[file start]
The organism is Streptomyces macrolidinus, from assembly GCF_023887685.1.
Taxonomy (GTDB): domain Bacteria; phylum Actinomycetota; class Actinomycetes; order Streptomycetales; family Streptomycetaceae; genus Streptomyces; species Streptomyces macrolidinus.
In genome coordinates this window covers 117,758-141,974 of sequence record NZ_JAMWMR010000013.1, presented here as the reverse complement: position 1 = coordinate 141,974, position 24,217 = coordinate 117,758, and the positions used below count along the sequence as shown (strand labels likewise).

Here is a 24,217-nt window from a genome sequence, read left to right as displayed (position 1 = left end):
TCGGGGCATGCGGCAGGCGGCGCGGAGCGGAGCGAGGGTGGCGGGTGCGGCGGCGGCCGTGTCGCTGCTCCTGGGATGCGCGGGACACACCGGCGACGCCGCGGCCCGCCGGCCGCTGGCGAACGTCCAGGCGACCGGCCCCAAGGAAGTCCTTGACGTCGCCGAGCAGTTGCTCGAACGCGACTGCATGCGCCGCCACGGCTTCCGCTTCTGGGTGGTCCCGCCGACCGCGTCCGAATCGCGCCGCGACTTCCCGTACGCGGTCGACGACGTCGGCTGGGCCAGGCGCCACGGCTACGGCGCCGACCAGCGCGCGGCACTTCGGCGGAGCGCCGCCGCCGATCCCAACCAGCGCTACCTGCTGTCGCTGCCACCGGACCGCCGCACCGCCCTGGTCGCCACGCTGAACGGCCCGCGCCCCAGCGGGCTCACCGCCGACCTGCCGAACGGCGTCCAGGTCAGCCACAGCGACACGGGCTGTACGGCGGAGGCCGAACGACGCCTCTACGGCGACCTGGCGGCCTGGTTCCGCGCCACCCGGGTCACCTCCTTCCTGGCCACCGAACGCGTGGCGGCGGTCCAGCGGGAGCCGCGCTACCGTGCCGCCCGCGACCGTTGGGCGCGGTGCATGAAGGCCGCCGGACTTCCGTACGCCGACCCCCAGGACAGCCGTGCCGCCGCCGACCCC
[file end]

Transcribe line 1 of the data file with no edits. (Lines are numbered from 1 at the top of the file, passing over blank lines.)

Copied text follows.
The organism is Streptomyces macrolidinus, from assembly GCF_023887685.1.